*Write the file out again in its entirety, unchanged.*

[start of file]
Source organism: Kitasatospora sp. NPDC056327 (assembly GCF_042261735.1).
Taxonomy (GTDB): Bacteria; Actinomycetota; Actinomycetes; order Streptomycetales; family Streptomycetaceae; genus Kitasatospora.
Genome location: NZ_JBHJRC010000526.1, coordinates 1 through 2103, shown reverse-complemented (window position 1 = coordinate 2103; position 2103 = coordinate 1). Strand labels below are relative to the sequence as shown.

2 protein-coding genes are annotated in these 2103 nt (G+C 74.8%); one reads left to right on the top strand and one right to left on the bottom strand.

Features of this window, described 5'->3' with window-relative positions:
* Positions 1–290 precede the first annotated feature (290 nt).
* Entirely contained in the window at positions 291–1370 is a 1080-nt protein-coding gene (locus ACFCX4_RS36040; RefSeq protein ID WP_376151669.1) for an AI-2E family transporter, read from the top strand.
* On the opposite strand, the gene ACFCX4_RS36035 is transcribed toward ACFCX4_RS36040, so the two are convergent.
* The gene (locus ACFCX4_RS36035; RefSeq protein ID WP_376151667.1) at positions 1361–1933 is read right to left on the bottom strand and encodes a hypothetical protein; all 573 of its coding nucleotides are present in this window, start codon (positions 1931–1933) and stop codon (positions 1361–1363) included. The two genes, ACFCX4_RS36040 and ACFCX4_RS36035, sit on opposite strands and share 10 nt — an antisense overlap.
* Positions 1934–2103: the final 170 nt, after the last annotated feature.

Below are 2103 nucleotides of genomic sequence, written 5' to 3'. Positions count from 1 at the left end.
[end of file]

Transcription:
Source organism: Kitasatospora sp. NPDC056327 (assembly GCF_042261735.1).
Taxonomy (GTDB): Bacteria; Actinomycetota; Actinomycetes; order Streptomycetales; family Streptomycetaceae; genus Kitasatospora.
Genome location: NZ_JBHJRC010000526.1, coordinates 1 through 2103, shown reverse-complemented (window position 1 = coordinate 2103; position 2103 = coordinate 1). Strand labels below are relative to the sequence as shown.

2 protein-coding genes are annotated in these 2103 nt (G+C 74.8%); one reads left to right on the top strand and one right to left on the bottom strand.

Features of this window, described 5'->3' with window-relative positions:
* Positions 1–290 precede the first annotated feature (290 nt).
* Entirely contained in the window at positions 291–1370 is a 1080-nt protein-coding gene (locus ACFCX4_RS36040; RefSeq protein ID WP_376151669.1) for an AI-2E family transporter, read from the top strand.
* On the opposite strand, the gene ACFCX4_RS36035 is transcribed toward ACFCX4_RS36040, so the two are convergent.
* The gene (locus ACFCX4_RS36035; RefSeq protein ID WP_376151667.1) at positions 1361–1933 is read right to left on the bottom strand and encodes a hypothetical protein; all 573 of its coding nucleotides are present in this window, start codon (positions 1931–1933) and stop codon (positions 1361–1363) included. The two genes, ACFCX4_RS36040 and ACFCX4_RS36035, sit on opposite strands and share 10 nt — an antisense overlap.
* Positions 1934–2103: the final 170 nt, after the last annotated feature.

Below are 2103 nucleotides of genomic sequence, written 5' to 3'. Positions count from 1 at the left end.